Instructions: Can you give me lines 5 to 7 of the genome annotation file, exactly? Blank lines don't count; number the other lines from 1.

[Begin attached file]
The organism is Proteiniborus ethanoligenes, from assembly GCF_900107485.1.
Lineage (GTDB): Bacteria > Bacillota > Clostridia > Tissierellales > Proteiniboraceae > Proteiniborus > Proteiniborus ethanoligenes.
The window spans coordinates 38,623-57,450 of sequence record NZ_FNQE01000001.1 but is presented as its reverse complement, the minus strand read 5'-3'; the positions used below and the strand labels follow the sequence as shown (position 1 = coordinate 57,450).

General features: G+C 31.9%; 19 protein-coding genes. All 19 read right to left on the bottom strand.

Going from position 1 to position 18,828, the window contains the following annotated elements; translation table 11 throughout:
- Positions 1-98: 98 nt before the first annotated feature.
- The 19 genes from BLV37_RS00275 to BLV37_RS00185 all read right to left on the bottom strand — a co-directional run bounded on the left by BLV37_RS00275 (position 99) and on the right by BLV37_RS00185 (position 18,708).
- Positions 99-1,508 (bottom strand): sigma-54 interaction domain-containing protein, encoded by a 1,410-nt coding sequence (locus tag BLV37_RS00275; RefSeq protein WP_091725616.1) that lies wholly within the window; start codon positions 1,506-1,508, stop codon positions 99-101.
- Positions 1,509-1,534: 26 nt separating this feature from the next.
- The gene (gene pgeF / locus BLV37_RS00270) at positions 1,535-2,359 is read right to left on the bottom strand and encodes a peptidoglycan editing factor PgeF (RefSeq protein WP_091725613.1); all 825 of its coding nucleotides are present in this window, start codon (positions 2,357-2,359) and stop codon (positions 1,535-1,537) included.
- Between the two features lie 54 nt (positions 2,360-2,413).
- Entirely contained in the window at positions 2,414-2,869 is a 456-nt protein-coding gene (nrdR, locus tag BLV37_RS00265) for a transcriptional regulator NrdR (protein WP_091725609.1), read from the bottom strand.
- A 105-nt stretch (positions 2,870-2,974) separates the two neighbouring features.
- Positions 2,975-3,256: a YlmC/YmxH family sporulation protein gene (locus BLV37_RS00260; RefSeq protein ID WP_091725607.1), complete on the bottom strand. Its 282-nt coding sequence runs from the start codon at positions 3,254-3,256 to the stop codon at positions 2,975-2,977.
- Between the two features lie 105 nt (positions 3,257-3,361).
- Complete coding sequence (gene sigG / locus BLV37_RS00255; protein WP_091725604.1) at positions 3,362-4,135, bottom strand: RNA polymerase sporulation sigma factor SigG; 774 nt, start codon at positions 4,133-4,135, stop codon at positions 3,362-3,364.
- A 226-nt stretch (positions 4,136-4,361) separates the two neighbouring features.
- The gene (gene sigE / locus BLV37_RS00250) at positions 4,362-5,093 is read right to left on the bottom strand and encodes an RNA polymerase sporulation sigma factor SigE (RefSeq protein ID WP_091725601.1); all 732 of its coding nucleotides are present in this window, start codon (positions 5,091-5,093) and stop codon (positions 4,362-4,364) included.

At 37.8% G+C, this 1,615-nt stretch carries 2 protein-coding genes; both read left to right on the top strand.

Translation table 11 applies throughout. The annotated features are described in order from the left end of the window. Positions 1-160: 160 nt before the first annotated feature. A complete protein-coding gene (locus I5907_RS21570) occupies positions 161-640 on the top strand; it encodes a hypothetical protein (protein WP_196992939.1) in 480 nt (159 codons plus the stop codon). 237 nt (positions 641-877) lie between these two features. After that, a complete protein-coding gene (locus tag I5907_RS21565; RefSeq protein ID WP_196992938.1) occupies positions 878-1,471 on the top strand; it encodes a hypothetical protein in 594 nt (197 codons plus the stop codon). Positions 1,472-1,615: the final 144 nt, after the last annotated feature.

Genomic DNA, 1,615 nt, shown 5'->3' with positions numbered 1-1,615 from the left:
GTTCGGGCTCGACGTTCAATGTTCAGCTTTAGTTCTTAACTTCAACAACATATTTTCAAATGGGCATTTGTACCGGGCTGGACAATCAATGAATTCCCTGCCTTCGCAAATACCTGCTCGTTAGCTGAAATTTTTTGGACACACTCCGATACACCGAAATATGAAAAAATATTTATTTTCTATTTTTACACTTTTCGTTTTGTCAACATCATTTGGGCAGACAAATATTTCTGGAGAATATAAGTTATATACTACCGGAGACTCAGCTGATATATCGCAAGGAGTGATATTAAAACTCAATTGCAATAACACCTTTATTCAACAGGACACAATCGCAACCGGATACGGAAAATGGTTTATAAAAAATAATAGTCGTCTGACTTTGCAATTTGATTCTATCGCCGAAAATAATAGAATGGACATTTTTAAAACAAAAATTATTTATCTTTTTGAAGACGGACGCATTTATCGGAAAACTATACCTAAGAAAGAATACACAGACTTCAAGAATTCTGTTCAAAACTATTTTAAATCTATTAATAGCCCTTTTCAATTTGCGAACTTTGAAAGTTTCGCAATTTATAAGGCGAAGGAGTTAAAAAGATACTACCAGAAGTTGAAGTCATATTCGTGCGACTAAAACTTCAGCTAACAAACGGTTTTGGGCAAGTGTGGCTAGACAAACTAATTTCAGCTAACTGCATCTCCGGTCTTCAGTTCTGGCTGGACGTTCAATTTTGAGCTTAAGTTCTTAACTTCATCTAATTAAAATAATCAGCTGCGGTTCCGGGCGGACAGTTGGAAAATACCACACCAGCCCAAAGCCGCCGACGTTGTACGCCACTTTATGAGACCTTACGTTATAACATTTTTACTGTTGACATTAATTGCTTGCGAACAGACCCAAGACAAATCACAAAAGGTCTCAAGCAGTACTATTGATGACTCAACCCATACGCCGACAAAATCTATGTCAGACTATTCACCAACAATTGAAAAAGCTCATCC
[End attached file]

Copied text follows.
Going from position 1 to position 18,828, the window contains the following annotated elements; translation table 11 throughout:
- Positions 1-98: 98 nt before the first annotated feature.
- The 19 genes from BLV37_RS00275 to BLV37_RS00185 all read right to left on the bottom strand — a co-directional run bounded on the left by BLV37_RS00275 (position 99) and on the right by BLV37_RS00185 (position 18,708).